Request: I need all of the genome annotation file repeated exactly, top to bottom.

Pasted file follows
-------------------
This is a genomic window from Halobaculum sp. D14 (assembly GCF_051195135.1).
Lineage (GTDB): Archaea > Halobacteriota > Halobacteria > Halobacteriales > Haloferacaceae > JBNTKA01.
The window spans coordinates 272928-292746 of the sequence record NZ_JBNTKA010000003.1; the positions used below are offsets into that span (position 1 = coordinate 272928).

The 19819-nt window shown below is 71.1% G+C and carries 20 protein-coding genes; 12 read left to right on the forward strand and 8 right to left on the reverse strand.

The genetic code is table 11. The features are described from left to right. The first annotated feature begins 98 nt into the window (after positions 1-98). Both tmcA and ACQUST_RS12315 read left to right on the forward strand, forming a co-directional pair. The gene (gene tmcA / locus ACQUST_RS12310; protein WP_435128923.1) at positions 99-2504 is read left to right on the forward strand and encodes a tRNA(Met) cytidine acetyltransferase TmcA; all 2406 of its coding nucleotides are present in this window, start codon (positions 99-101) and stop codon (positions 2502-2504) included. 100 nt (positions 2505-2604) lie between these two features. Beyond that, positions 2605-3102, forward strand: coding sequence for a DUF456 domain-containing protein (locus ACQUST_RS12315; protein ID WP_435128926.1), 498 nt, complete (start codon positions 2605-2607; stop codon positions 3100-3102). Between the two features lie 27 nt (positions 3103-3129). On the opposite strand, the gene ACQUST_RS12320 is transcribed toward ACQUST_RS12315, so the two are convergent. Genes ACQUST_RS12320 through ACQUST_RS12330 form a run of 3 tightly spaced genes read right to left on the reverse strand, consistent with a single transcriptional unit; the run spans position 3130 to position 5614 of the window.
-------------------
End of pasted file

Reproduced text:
This is a genomic window from Halobaculum sp. D14 (assembly GCF_051195135.1).
Lineage (GTDB): Archaea > Halobacteriota > Halobacteria > Halobacteriales > Haloferacaceae > JBNTKA01.
The window spans coordinates 272928-292746 of the sequence record NZ_JBNTKA010000003.1; the positions used below are offsets into that span (position 1 = coordinate 272928).

The 19819-nt window shown below is 71.1% G+C and carries 20 protein-coding genes; 12 read left to right on the forward strand and 8 right to left on the reverse strand.

The genetic code is table 11. The features are described from left to right. The first annotated feature begins 98 nt into the window (after positions 1-98). Both tmcA and ACQUST_RS12315 read left to right on the forward strand, forming a co-directional pair. The gene (gene tmcA / locus ACQUST_RS12310; protein WP_435128923.1) at positions 99-2504 is read left to right on the forward strand and encodes a tRNA(Met) cytidine acetyltransferase TmcA; all 2406 of its coding nucleotides are present in this window, start codon (positions 99-101) and stop codon (positions 2502-2504) included. 100 nt (positions 2505-2604) lie between these two features. Beyond that, positions 2605-3102, forward strand: coding sequence for a DUF456 domain-containing protein (locus ACQUST_RS12315; protein ID WP_435128926.1), 498 nt, complete (start codon positions 2605-2607; stop codon positions 3100-3102). Between the two features lie 27 nt (positions 3103-3129). On the opposite strand, the gene ACQUST_RS12320 is transcribed toward ACQUST_RS12315, so the two are convergent. Genes ACQUST_RS12320 through ACQUST_RS12330 form a run of 3 tightly spaced genes read right to left on the reverse strand, consistent with a single transcriptional unit; the run spans position 3130 to position 5614 of the window.